When Did Ancient Egypt Begin? (Correct answer)

For almost 30 centuries—from its unification around 3100 B.C. to its conquest by Alexander the Great in 332 B.C.—ancient Egypt was the preeminent civilization in the Mediterranean world. What year did ancient Egypt start and end? The dynastic period started with the reign of Egypt’s first king, Narmer, in approximately 3100 BCE, and ended with
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Pyramids today stand as a reminder of the ancient Egyptian glorification of life after death, and in fact, the pyramids were built as monuments to house the tombs of the pharaohs. Death was seen as merely the beginning of a journey to the other world. The ancient Egyptian pyramids were some of the greatest fascinations
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For almost 30 centuries—from its unification around 3100 B.C. to its conquest by Alexander the Great in 332 B.C.—ancient Egypt was the preeminent civilization in the Mediterranean world. Ancient Egyptian civilization coalesced around 3150 BC with the political unification of Upper and Lower Egypt under the first king of the First Dynasty, Narmer. Predominantly native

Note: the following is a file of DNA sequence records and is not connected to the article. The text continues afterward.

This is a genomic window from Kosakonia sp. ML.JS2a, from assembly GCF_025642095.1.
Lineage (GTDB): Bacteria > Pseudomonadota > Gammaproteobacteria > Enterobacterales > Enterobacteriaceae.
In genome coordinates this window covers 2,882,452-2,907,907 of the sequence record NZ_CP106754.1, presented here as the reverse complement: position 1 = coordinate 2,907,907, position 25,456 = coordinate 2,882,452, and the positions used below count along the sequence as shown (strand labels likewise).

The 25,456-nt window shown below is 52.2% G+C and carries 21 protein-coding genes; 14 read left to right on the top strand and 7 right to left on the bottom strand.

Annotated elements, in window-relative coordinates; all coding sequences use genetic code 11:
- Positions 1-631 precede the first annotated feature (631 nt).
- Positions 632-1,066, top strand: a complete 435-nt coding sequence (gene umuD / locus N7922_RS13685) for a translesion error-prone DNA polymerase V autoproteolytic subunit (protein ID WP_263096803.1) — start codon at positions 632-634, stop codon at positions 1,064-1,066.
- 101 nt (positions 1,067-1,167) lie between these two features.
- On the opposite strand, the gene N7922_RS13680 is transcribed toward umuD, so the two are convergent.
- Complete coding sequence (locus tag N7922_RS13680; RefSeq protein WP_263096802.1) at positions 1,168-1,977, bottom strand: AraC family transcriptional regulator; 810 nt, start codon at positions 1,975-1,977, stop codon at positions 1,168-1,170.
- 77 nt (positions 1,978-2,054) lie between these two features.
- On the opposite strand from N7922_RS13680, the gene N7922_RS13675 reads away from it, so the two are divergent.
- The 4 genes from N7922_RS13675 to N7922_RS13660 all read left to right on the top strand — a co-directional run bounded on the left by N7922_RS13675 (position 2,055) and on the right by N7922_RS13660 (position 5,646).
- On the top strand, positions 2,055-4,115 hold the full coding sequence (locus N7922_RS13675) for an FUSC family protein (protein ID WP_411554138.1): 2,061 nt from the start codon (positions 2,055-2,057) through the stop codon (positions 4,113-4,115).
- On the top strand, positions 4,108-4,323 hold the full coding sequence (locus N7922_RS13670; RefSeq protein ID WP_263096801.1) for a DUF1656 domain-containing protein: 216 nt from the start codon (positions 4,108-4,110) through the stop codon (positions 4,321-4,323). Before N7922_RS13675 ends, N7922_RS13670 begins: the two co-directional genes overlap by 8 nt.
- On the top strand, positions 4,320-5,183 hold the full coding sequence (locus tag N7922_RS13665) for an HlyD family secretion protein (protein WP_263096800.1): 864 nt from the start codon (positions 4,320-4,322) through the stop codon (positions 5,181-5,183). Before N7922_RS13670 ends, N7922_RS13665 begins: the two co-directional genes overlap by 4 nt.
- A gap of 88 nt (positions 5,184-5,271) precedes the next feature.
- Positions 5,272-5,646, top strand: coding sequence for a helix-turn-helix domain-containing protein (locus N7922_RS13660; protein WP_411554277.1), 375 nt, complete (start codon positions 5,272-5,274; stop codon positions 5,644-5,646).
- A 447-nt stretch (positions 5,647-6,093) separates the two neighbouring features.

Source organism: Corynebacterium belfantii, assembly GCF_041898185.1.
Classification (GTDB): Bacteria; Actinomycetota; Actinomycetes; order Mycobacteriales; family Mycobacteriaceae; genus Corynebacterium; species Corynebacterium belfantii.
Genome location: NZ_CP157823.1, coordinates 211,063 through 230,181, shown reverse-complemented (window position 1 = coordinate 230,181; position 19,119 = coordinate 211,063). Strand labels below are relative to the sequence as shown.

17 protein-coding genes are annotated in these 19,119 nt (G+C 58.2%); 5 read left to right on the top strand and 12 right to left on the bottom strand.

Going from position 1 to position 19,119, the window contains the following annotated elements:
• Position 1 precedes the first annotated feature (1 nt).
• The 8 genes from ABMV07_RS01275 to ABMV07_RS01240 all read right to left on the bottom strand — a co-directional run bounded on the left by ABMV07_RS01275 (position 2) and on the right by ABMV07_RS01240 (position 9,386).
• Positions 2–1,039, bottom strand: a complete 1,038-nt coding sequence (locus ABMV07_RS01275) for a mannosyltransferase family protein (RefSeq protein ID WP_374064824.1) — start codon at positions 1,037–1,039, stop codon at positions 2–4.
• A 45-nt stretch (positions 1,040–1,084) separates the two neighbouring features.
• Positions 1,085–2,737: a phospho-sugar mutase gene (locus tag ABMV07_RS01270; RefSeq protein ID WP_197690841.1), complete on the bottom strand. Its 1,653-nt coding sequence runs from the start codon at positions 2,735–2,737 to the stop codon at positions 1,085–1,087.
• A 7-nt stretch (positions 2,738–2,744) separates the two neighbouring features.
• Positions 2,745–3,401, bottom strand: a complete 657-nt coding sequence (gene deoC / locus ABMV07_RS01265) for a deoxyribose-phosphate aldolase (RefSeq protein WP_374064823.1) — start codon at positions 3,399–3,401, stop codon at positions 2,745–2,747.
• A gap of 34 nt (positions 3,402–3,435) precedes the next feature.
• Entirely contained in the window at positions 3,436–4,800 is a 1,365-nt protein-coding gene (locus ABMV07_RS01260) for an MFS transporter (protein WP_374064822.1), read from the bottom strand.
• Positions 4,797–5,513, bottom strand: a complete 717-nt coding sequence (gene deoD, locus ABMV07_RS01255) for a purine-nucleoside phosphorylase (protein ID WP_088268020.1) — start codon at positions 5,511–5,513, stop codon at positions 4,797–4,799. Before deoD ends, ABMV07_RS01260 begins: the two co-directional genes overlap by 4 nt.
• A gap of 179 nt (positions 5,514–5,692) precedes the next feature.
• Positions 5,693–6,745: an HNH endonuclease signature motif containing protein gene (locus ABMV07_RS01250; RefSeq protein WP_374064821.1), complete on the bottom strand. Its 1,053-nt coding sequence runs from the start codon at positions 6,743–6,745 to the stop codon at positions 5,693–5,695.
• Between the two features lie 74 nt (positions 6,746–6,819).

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As ancient Egyptian rulers, pharaohs were both the heads of state and the religious leaders of their people. The word “pharaoh” means “Great House,” a reference to the palace where the pharaoh resides. While early Egyptian rulers were called “kings,” over time, the name “pharaoh” stuck. The ruler of ancient Egypt was called pharaoh Pharaohs
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The success of ancient Egyptian civilization came partly from its ability to adapt to the conditions of the Nile River valley for agriculture. The predictable flooding and controlled irrigation of the fertile valley produced surplus crops, which supported a more dense population, and social development and culture. Why was tombs and pyramids so important to
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